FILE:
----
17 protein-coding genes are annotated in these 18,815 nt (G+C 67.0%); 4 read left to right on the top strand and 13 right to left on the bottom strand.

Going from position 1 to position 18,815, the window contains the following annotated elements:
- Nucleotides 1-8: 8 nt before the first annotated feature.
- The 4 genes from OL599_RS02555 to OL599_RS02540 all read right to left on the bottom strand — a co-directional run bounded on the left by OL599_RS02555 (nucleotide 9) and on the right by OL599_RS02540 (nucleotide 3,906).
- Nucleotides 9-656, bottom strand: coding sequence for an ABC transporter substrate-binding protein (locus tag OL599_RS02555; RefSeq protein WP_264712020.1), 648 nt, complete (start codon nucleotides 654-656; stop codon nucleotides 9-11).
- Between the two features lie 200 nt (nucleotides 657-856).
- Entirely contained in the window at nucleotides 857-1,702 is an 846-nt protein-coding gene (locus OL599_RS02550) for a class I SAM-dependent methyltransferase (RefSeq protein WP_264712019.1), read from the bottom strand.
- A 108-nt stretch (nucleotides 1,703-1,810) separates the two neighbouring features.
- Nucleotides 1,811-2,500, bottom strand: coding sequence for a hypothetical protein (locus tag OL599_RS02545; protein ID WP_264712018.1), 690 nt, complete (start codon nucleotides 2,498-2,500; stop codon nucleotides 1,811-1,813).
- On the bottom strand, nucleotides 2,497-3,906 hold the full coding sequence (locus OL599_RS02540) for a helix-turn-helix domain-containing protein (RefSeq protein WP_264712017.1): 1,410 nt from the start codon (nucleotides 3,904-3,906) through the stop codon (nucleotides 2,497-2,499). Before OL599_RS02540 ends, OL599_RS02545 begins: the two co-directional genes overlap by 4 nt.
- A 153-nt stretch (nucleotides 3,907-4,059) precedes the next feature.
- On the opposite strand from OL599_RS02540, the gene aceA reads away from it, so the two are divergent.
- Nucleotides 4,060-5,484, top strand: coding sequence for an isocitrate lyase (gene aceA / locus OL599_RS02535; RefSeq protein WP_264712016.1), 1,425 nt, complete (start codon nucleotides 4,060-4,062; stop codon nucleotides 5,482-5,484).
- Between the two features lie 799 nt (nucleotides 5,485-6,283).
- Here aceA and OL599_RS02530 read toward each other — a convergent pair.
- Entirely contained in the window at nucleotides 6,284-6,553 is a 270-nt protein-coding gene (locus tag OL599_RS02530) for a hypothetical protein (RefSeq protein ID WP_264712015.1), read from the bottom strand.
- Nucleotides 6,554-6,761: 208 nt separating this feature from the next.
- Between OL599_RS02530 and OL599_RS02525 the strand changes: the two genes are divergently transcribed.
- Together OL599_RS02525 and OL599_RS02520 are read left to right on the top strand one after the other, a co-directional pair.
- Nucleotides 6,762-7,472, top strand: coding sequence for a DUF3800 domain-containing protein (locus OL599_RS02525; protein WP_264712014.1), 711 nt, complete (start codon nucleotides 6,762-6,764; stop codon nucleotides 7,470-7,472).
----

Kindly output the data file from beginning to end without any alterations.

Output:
17 protein-coding genes are annotated in these 18,815 nt (G+C 67.0%); 4 read left to right on the top strand and 13 right to left on the bottom strand.

Going from position 1 to position 18,815, the window contains the following annotated elements:
- Nucleotides 1-8: 8 nt before the first annotated feature.
- The 4 genes from OL599_RS02555 to OL599_RS02540 all read right to left on the bottom strand — a co-directional run bounded on the left by OL599_RS02555 (nucleotide 9) and on the right by OL599_RS02540 (nucleotide 3,906).
- Nucleotides 9-656, bottom strand: coding sequence for an ABC transporter substrate-binding protein (locus tag OL599_RS02555; RefSeq protein WP_264712020.1), 648 nt, complete (start codon nucleotides 654-656; stop codon nucleotides 9-11).
- Between the two features lie 200 nt (nucleotides 657-856).
- Entirely contained in the window at nucleotides 857-1,702 is an 846-nt protein-coding gene (locus OL599_RS02550) for a class I SAM-dependent methyltransferase (RefSeq protein WP_264712019.1), read from the bottom strand.
- A 108-nt stretch (nucleotides 1,703-1,810) separates the two neighbouring features.
- Nucleotides 1,811-2,500, bottom strand: coding sequence for a hypothetical protein (locus tag OL599_RS02545; protein ID WP_264712018.1), 690 nt, complete (start codon nucleotides 2,498-2,500; stop codon nucleotides 1,811-1,813).
- On the bottom strand, nucleotides 2,497-3,906 hold the full coding sequence (locus OL599_RS02540) for a helix-turn-helix domain-containing protein (RefSeq protein WP_264712017.1): 1,410 nt from the start codon (nucleotides 3,904-3,906) through the stop codon (nucleotides 2,497-2,499). Before OL599_RS02540 ends, OL599_RS02545 begins: the two co-directional genes overlap by 4 nt.
- A 153-nt stretch (nucleotides 3,907-4,059) precedes the next feature.
- On the opposite strand from OL599_RS02540, the gene aceA reads away from it, so the two are divergent.
- Nucleotides 4,060-5,484, top strand: coding sequence for an isocitrate lyase (gene aceA / locus OL599_RS02535; RefSeq protein WP_264712016.1), 1,425 nt, complete (start codon nucleotides 4,060-4,062; stop codon nucleotides 5,482-5,484).
- Between the two features lie 799 nt (nucleotides 5,485-6,283).
- Here aceA and OL599_RS02530 read toward each other — a convergent pair.
- Entirely contained in the window at nucleotides 6,284-6,553 is a 270-nt protein-coding gene (locus tag OL599_RS02530) for a hypothetical protein (RefSeq protein ID WP_264712015.1), read from the bottom strand.
- Nucleotides 6,554-6,761: 208 nt separating this feature from the next.
- Between OL599_RS02530 and OL599_RS02525 the strand changes: the two genes are divergently transcribed.
- Together OL599_RS02525 and OL599_RS02520 are read left to right on the top strand one after the other, a co-directional pair.
- Nucleotides 6,762-7,472, top strand: coding sequence for a DUF3800 domain-containing protein (locus OL599_RS02525; protein WP_264712014.1), 711 nt, complete (start codon nucleotides 6,762-6,764; stop codon nucleotides 7,470-7,472).